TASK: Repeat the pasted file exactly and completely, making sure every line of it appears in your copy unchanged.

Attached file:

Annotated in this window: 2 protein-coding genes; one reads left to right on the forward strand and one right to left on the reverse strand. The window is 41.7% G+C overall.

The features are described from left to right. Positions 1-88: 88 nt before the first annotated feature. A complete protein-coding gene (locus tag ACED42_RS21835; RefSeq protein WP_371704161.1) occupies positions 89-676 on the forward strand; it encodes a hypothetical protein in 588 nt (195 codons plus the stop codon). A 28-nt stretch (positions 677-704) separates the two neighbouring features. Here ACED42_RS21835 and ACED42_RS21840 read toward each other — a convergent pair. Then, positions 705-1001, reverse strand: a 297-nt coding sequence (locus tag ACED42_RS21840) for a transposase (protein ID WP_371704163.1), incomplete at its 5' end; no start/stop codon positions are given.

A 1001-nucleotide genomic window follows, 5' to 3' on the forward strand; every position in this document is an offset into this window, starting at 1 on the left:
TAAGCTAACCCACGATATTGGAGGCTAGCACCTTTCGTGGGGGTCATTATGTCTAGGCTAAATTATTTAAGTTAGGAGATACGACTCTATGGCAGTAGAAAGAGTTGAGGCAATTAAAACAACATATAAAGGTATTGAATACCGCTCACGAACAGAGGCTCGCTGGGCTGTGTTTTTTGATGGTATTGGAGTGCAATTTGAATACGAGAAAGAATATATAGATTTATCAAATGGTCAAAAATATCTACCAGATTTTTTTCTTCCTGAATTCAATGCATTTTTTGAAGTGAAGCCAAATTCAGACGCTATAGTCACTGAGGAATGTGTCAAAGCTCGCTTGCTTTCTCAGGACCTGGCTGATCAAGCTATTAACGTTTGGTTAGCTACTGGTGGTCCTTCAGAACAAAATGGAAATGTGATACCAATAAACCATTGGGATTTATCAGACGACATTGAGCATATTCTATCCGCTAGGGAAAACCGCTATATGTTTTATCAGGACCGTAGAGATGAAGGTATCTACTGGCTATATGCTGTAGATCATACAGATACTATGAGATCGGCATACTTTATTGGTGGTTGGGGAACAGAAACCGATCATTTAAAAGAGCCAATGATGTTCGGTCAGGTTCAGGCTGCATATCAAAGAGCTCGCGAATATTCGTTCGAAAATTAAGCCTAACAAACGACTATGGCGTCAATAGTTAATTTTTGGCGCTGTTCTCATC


Annotated in this window: 2 protein-coding genes; one reads left to right on the forward strand and one right to left on the reverse strand. The window is 41.7% G+C overall.

The features are described from left to right. Positions 1-88: 88 nt before the first annotated feature. A complete protein-coding gene (locus tag ACED42_RS21835; RefSeq protein WP_371704161.1) occupies positions 89-676 on the forward strand; it encodes a hypothetical protein in 588 nt (195 codons plus the stop codon). A 28-nt stretch (positions 677-704) separates the two neighbouring features. Here ACED42_RS21835 and ACED42_RS21840 read toward each other — a convergent pair. Then, positions 705-1001, reverse strand: a 297-nt coding sequence (locus tag ACED42_RS21840) for a transposase (protein ID WP_371704163.1), incomplete at its 5' end; no start/stop codon positions are given.

A 1001-nucleotide genomic window follows, 5' to 3' on the forward strand; every position in this document is an offset into this window, starting at 1 on the left:
TAAGCTAACCCACGATATTGGAGGCTAGCACCTTTCGTGGGGGTCATTATGTCTAGGCTAAATTATTTAAGTTAGGAGATACGACTCTATGGCAGTAGAAAGAGTTGAGGCAATTAAAACAACATATAAAGGTATTGAATACCGCTCACGAACAGAGGCTCGCTGGGCTGTGTTTTTTGATGGTATTGGAGTGCAATTTGAATACGAGAAAGAATATATAGATTTATCAAATGGTCAAAAATATCTACCAGATTTTTTTCTTCCTGAATTCAATGCATTTTTTGAAGTGAAGCCAAATTCAGACGCTATAGTCACTGAGGAATGTGTCAAAGCTCGCTTGCTTTCTCAGGACCTGGCTGATCAAGCTATTAACGTTTGGTTAGCTACTGGTGGTCCTTCAGAACAAAATGGAAATGTGATACCAATAAACCATTGGGATTTATCAGACGACATTGAGCATATTCTATCCGCTAGGGAAAACCGCTATATGTTTTATCAGGACCGTAGAGATGAAGGTATCTACTGGCTATATGCTGTAGATCATACAGATACTATGAGATCGGCATACTTTATTGGTGGTTGGGGAACAGAAACCGATCATTTAAAAGAGCCAATGATGTTCGGTCAGGTTCAGGCTGCATATCAAAGAGCTCGCGAATATTCGTTCGAAAATTAAGCCTAACAAACGACTATGGCGTCAATAGTTAATTTTTGGCGCTGTTCTCATC